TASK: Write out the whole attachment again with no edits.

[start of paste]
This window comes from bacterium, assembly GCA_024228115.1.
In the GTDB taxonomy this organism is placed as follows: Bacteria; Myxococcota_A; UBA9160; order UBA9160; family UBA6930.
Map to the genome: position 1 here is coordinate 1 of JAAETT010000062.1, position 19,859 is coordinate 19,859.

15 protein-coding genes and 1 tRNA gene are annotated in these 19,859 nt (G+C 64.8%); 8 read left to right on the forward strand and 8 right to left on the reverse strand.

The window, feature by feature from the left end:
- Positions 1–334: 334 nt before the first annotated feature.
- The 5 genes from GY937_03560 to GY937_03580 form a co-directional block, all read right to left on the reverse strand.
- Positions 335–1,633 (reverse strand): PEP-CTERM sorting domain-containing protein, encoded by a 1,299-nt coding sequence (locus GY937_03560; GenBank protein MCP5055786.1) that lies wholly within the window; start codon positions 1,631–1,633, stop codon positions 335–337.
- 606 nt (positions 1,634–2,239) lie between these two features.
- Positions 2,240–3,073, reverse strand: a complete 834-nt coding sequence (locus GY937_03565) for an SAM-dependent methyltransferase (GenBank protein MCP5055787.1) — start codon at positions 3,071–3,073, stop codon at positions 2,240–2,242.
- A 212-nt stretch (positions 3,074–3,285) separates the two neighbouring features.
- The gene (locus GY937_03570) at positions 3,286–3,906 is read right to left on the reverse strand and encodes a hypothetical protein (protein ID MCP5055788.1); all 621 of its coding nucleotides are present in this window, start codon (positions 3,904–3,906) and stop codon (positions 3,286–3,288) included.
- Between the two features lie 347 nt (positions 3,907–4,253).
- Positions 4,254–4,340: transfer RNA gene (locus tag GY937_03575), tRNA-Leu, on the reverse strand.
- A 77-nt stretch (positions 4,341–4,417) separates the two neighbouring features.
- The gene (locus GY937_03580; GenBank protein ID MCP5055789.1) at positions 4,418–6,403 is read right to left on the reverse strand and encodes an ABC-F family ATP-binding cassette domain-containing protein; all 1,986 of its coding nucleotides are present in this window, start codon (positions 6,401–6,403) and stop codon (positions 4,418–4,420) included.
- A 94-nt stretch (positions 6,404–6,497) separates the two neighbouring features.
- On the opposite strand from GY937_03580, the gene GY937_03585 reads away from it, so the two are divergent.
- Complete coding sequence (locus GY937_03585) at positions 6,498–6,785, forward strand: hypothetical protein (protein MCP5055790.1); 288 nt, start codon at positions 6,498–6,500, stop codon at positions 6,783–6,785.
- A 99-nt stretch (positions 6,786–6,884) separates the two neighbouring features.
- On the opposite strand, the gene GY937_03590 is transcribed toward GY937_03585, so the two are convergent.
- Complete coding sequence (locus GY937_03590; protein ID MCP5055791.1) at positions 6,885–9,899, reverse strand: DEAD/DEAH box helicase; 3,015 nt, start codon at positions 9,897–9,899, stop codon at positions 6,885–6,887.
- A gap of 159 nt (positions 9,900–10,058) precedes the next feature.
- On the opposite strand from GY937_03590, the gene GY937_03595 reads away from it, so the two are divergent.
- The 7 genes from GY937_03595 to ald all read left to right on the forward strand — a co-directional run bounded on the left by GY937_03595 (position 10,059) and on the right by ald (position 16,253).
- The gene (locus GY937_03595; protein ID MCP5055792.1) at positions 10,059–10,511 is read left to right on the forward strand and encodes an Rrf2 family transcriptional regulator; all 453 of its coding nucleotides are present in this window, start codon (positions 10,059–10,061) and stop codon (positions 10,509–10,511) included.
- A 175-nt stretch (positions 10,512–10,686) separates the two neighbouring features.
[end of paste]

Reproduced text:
This window comes from bacterium, assembly GCA_024228115.1.
In the GTDB taxonomy this organism is placed as follows: Bacteria; Myxococcota_A; UBA9160; order UBA9160; family UBA6930.
Map to the genome: position 1 here is coordinate 1 of JAAETT010000062.1, position 19,859 is coordinate 19,859.

15 protein-coding genes and 1 tRNA gene are annotated in these 19,859 nt (G+C 64.8%); 8 read left to right on the forward strand and 8 right to left on the reverse strand.

The window, feature by feature from the left end:
- Positions 1–334: 334 nt before the first annotated feature.
- The 5 genes from GY937_03560 to GY937_03580 form a co-directional block, all read right to left on the reverse strand.
- Positions 335–1,633 (reverse strand): PEP-CTERM sorting domain-containing protein, encoded by a 1,299-nt coding sequence (locus GY937_03560; GenBank protein MCP5055786.1) that lies wholly within the window; start codon positions 1,631–1,633, stop codon positions 335–337.
- 606 nt (positions 1,634–2,239) lie between these two features.
- Positions 2,240–3,073, reverse strand: a complete 834-nt coding sequence (locus GY937_03565) for an SAM-dependent methyltransferase (GenBank protein MCP5055787.1) — start codon at positions 3,071–3,073, stop codon at positions 2,240–2,242.
- A 212-nt stretch (positions 3,074–3,285) separates the two neighbouring features.
- The gene (locus GY937_03570) at positions 3,286–3,906 is read right to left on the reverse strand and encodes a hypothetical protein (protein ID MCP5055788.1); all 621 of its coding nucleotides are present in this window, start codon (positions 3,904–3,906) and stop codon (positions 3,286–3,288) included.
- Between the two features lie 347 nt (positions 3,907–4,253).
- Positions 4,254–4,340: transfer RNA gene (locus tag GY937_03575), tRNA-Leu, on the reverse strand.
- A 77-nt stretch (positions 4,341–4,417) separates the two neighbouring features.
- The gene (locus GY937_03580; GenBank protein ID MCP5055789.1) at positions 4,418–6,403 is read right to left on the reverse strand and encodes an ABC-F family ATP-binding cassette domain-containing protein; all 1,986 of its coding nucleotides are present in this window, start codon (positions 6,401–6,403) and stop codon (positions 4,418–4,420) included.
- A 94-nt stretch (positions 6,404–6,497) separates the two neighbouring features.
- On the opposite strand from GY937_03580, the gene GY937_03585 reads away from it, so the two are divergent.
- Complete coding sequence (locus GY937_03585) at positions 6,498–6,785, forward strand: hypothetical protein (protein MCP5055790.1); 288 nt, start codon at positions 6,498–6,500, stop codon at positions 6,783–6,785.
- A 99-nt stretch (positions 6,786–6,884) separates the two neighbouring features.
- On the opposite strand, the gene GY937_03590 is transcribed toward GY937_03585, so the two are convergent.
- Complete coding sequence (locus GY937_03590; protein ID MCP5055791.1) at positions 6,885–9,899, reverse strand: DEAD/DEAH box helicase; 3,015 nt, start codon at positions 9,897–9,899, stop codon at positions 6,885–6,887.
- A gap of 159 nt (positions 9,900–10,058) precedes the next feature.
- On the opposite strand from GY937_03590, the gene GY937_03595 reads away from it, so the two are divergent.
- The 7 genes from GY937_03595 to ald all read left to right on the forward strand — a co-directional run bounded on the left by GY937_03595 (position 10,059) and on the right by ald (position 16,253).
- The gene (locus GY937_03595; protein ID MCP5055792.1) at positions 10,059–10,511 is read left to right on the forward strand and encodes an Rrf2 family transcriptional regulator; all 453 of its coding nucleotides are present in this window, start codon (positions 10,059–10,061) and stop codon (positions 10,509–10,511) included.
- A 175-nt stretch (positions 10,512–10,686) separates the two neighbouring features.